Abundance of information narrows our collective attention span
A new study finds increasingly narrow peaks of collective attention over time, supporting a 'social acceleration' occurring across different domains.
Artificial intelligence singles out neurons faster than a human can
Biomedical engineers have developed an automated process that can track and map active neurons as accurately as a human can, but in a fraction of the time. This new technique, based on a deep learning algorithm, addresses a critical roadblock in neuron analysis, allowing researchers to rapidly gather and process neuronal signals for real-time behavioral studies.
Quantum simulation more stable than expected
A localization phenomenon boosts the accuracy of solving quantum many-body problems with quantum computers which are otherwise challenging for conventional computers. This brings such digital quantum simulation within reach on quantum devices available today.
New method inverts the self-assembly of liquid crystals
In liquid crystals, molecules automatically arrange themselves in an ordered fashion. Researchers have discovered a method that allows an anti-ordered state, which will enable novel material properties and potentially new technical applications, such as artificial muscles for soft robotics.
Performance of perovskite solar cells: The interface makes the difference
Researchers look in detail at the interfaces in perovskite solar cells to understand the differences observed in their performance.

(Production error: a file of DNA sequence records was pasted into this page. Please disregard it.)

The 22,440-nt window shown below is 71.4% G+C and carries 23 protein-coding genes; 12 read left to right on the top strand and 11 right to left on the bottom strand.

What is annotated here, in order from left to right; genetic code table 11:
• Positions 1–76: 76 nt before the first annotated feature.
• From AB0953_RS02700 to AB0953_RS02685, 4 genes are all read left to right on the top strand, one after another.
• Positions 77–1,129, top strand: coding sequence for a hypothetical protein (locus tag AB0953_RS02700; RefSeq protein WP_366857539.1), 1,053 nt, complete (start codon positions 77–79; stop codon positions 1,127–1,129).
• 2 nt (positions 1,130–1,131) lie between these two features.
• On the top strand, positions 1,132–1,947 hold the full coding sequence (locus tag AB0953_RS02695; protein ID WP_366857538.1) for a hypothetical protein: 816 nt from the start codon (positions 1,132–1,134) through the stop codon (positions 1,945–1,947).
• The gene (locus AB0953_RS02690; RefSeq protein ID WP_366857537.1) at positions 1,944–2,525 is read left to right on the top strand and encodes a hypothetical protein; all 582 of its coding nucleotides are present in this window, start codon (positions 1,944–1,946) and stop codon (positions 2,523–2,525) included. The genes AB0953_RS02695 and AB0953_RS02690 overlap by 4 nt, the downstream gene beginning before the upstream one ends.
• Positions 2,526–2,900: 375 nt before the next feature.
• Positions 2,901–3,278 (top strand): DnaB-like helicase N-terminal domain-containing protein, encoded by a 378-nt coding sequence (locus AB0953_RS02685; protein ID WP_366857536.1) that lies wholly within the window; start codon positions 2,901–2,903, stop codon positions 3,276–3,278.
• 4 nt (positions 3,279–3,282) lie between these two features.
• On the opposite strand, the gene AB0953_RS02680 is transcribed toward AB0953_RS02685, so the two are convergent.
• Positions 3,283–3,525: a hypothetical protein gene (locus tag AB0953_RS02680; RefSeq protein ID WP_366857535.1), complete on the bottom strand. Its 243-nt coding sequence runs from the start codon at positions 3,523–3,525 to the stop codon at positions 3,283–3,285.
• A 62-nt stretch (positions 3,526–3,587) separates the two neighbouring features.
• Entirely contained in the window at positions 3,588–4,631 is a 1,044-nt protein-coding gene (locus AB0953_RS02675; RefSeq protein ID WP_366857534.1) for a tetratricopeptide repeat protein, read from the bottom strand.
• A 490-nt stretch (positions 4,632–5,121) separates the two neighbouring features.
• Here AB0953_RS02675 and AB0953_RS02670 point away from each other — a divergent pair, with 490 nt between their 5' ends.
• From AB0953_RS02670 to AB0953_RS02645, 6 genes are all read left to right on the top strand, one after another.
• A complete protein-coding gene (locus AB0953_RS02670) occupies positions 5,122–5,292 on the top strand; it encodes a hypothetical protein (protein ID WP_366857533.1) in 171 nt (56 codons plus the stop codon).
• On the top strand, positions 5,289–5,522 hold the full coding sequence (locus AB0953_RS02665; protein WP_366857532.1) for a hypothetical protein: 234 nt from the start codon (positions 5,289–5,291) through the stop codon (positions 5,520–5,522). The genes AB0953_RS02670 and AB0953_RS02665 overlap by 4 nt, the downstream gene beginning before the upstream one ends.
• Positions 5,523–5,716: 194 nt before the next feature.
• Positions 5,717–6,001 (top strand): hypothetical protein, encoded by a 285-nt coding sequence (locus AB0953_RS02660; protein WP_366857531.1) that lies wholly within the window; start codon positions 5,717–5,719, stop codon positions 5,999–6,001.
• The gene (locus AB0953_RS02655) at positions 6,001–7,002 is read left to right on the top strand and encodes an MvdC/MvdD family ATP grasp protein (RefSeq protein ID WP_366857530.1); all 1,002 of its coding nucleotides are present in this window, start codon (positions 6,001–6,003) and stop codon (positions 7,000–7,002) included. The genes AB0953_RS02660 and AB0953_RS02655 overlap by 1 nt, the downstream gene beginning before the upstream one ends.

Digital parent training for child's disruptive behavior successful in primary health care
A program developed for the early detection of children's disruptive behavior and low-threshold digital parent training intervention was successfully transferred to child health clinics in primary health care, shows a new study. In addition, the program's low discontinuation rate implies that parents experienced digitally implemented intervention as both user-friendly and easily accessible. This is the first study on the implementation of an online psychosocial treatment in pediatric primary health care based on population screening.
Largest, fastest array of microscopic 'traffic cops' for optical communications
Engineers have built a new photonic switch that can control the direction of light passing through optical fibers faster and more efficiently than ever. This optical 'traffic cop' could one day revolutionize how information travels through data centers and high-performance supercomputers that are used for artificial intelligence and other data-intensive applications.
Heads in the cloud: Scientists predict internet of thoughts 'within decades'
Researchers predict that exponential progress in nanotechnology, nanomedicine, artificial intelligence, and computation will lead this century to the development of a 'human brain/cloud interface' (B/CI), that connects neurons and synapses in the brain to vast cloud-computing networks in real time.
Harnessing microorganisms for smart microsystems